While all SKS variants are, at heart, the same basic design by Sergei Simonov, there are a number of unique variants ranging from Russian to Chinese to East German to North Korean variants and beyond. Here, we will take a quick look at four of the more common variants in terms of production numbers. Do note that all four variants seen here are in chambered for 7.62x39mm, are semi-automatic, and fed from a ten round magazine. All four variants can also be found on the American civilian market.
First, we have the original SKS-45 as developed, built, and issued by the USSR. While originally developed for World War II, the SKS-45 arrived too late for use against the Germans, save for reports of a few early prototypes used for field testing. Instead, the SKS would find a relatively short life as a standard rifle for the Red Army after the war until production of the AK-47 could meet the demands of the Soviet military. However, the SKS-45 would continue to see service to some degree with the Soviets and later Russian Federation to some degree, including its current use as a ceremonial rifle.
Next, the Type 56 is a Chinese version of the classic Russian design. In 1956, the Soviet Union provided the People's Republic of China with a complete factory for production of the SKS carbine, including parts, partially assembled rifles, and Soviet factory workers to help train the new Chinese workers. Early versions of the Type 56 were identical to their Russian counterparts; however, some changes were made over the years. Most notable of these changes including changing the manner in which the barrel was fitted to the receiver and replacing the blade bayonet with a spike design (which was quicker and cheaper to produce and possible stronger). Large numbers of both the Russian and Chinese guns were sent to countries around the world as military aid during the Cold War. Furthermore, several versions of the Type 56 were produced for the civilian market, including shorter barrel length carbines and ones fitted with magazine wells for AK magazines.
Third, we see the Yugoslavian M59/66 SKS. The major unique feature of this version of the SKS is the fitting of a rifle grenade launcher and sight. By flipping the grenade sight up, the gas system of the rifle is shut off, disabling the semi-automatic function of the rifle and making it essentially a bolt-action. Then, a rifle grenade could be fitted to the launcher on the muzzle and a special blank round loaded into the gun which, when fired, would launch the grenade. Then the shooter could manually eject the spent casing and either load a fresh grenade and blank or flip the grenade sight/gas cutoff back down, chamber a live round, and use the rifle as a conventional firearm.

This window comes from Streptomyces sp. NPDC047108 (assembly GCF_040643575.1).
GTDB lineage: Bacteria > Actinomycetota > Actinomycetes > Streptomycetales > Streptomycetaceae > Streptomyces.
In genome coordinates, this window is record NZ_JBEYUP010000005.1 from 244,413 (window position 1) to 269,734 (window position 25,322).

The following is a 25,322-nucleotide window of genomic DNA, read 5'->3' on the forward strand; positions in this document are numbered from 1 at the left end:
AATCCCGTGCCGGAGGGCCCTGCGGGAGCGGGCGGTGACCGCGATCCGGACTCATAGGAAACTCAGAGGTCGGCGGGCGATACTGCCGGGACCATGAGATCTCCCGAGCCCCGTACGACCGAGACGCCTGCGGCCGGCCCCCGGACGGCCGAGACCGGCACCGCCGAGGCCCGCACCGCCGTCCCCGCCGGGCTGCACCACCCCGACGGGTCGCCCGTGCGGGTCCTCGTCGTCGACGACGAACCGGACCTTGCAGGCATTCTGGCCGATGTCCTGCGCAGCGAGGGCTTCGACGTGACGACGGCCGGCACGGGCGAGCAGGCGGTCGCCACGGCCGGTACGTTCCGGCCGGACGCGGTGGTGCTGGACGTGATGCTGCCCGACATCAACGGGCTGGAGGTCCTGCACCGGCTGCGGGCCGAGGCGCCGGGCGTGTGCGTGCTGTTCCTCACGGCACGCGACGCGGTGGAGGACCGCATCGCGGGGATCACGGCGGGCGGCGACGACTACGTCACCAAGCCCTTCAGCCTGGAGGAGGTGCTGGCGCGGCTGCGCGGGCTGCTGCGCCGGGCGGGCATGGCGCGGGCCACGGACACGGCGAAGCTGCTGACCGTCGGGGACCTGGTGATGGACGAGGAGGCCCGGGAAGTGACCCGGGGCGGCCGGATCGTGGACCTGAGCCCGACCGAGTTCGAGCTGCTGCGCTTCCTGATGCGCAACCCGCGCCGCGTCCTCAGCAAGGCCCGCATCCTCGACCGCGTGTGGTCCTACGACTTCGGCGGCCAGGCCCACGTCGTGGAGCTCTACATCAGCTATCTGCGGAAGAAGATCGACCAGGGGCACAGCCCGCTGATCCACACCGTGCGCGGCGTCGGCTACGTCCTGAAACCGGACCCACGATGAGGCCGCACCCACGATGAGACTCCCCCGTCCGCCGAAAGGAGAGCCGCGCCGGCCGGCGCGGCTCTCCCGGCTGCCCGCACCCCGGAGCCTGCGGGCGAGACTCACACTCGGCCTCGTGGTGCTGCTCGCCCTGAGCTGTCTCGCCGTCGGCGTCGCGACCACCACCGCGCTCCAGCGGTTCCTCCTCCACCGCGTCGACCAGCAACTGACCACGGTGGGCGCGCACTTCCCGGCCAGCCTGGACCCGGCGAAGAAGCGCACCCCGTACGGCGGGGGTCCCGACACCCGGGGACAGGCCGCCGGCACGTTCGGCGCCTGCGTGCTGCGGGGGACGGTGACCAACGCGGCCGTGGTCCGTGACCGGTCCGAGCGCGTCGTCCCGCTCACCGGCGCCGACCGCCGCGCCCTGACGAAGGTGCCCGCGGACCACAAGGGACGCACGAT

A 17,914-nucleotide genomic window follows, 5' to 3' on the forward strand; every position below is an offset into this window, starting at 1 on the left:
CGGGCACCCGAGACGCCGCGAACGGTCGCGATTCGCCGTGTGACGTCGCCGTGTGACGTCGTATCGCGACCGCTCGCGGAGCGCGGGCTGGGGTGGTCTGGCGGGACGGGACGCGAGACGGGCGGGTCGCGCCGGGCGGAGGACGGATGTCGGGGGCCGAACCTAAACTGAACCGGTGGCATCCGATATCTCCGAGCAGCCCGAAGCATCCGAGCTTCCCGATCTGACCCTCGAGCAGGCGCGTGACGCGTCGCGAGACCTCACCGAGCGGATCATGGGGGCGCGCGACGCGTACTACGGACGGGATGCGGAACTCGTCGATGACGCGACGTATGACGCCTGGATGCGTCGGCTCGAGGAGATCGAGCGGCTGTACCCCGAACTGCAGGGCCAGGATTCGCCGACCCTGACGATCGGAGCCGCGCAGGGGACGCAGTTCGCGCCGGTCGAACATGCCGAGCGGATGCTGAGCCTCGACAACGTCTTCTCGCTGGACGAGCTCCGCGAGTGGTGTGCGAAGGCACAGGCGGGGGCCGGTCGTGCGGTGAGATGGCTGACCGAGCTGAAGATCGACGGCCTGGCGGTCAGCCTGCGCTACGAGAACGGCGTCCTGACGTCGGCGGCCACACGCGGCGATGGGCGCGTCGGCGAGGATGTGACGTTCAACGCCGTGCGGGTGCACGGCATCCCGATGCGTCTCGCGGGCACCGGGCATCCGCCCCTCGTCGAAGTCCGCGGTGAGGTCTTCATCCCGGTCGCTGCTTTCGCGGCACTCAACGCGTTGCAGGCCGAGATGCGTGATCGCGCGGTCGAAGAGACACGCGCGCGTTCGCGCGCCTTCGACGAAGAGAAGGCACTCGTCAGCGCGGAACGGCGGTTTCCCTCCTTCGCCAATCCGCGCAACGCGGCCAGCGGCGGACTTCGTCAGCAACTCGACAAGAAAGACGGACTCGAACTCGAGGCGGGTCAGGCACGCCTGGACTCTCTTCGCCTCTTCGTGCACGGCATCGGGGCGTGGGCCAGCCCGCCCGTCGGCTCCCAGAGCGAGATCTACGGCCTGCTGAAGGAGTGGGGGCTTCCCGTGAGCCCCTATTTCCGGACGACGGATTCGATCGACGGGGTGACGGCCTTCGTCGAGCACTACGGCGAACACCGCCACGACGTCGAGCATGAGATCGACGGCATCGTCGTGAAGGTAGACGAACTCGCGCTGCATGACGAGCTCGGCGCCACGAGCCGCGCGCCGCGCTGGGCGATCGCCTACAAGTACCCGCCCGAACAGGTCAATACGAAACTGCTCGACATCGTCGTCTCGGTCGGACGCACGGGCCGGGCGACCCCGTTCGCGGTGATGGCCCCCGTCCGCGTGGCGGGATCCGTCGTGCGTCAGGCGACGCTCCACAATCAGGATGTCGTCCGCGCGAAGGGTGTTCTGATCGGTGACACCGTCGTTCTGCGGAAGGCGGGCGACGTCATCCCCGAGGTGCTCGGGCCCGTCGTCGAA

Lastly, we have the Albanian SKS, sometimes referred to as the "July 10th" rifle. This version is itself based on the Chinese Type 56 SKS due to the tooling for rifle being acquired from China, with which Albania had close ties to during 1960s and '70s. The Albania SKS features the Chinese-style spike bayonet as well as a unique set of furniture with a handguard which covers the entire gas system and a second trapdoor in the buttstock to allow storing an oil bottle and a cleaning kit. Additionally, the rifle features a charging handle similar to that of the Kalashnikov rifle rather than the knob design found on other SKS variants. Of the four common variants seen here, the Albanian is rarest of the group due to limited production numbers and large numbers of the rifle being destroyed as part of UN-led disarmament programs.